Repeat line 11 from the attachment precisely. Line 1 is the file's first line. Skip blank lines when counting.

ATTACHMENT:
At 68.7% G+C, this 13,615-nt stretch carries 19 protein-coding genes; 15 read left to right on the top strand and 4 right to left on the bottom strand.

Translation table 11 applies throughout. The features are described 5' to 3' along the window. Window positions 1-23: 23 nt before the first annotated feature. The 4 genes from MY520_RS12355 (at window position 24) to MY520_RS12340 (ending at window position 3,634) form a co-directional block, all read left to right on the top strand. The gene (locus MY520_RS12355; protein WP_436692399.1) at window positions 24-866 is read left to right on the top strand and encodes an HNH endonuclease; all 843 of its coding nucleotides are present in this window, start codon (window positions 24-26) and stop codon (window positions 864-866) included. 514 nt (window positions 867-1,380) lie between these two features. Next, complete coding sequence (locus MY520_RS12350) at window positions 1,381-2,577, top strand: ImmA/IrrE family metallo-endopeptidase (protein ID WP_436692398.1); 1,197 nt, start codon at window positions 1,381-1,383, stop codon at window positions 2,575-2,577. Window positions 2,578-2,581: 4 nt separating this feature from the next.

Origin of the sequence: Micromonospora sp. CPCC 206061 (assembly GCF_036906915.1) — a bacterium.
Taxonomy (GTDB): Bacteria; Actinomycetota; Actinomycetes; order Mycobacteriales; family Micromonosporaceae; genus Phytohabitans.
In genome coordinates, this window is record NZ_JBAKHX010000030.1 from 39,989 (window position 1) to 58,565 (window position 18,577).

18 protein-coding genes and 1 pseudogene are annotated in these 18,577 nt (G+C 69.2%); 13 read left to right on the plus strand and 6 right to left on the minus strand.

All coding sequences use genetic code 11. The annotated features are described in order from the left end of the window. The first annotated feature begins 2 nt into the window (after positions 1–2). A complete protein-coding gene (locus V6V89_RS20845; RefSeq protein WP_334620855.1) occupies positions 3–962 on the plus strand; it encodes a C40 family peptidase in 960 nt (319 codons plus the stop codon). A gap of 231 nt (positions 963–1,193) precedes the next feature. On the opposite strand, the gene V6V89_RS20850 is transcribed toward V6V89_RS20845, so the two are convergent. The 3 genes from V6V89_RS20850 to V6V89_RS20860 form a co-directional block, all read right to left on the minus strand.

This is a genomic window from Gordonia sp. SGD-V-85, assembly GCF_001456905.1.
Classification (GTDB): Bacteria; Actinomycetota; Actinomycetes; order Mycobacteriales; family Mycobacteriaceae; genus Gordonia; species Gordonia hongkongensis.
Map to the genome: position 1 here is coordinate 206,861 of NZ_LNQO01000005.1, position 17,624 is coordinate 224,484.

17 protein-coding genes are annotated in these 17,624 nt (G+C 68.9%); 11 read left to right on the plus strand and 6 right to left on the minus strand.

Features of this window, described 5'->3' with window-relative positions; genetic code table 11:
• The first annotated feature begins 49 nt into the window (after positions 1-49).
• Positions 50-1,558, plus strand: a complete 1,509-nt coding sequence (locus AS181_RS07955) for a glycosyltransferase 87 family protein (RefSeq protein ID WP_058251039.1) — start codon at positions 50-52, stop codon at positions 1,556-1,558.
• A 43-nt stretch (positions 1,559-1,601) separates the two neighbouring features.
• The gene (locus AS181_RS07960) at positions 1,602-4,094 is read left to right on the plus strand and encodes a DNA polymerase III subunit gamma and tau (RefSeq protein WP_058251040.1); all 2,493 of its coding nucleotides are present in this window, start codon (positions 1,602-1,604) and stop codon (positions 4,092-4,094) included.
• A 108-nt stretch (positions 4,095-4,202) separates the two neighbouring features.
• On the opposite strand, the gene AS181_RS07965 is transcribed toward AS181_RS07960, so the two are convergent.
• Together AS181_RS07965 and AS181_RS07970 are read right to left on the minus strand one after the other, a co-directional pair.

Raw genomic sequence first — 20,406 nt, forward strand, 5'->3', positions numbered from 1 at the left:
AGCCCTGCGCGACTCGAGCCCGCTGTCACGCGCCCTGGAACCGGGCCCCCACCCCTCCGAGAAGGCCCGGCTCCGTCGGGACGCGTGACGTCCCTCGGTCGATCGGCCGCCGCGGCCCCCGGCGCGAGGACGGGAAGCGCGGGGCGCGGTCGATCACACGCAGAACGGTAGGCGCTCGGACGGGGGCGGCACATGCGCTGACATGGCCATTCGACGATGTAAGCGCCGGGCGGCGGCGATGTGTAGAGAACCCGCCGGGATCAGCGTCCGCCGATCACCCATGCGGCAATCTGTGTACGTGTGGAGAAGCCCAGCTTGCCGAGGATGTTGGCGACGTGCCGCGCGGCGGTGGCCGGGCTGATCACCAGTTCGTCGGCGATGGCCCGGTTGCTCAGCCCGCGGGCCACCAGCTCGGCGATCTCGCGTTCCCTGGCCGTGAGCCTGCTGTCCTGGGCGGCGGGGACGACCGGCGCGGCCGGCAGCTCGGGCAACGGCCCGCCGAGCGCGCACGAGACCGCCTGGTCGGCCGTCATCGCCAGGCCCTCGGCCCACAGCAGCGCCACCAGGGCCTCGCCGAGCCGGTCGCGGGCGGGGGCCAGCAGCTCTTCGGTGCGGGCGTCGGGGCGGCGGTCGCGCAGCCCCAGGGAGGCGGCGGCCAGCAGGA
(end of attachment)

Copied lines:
17 protein-coding genes are annotated in these 17,624 nt (G+C 68.9%); 11 read left to right on the plus strand and 6 right to left on the minus strand.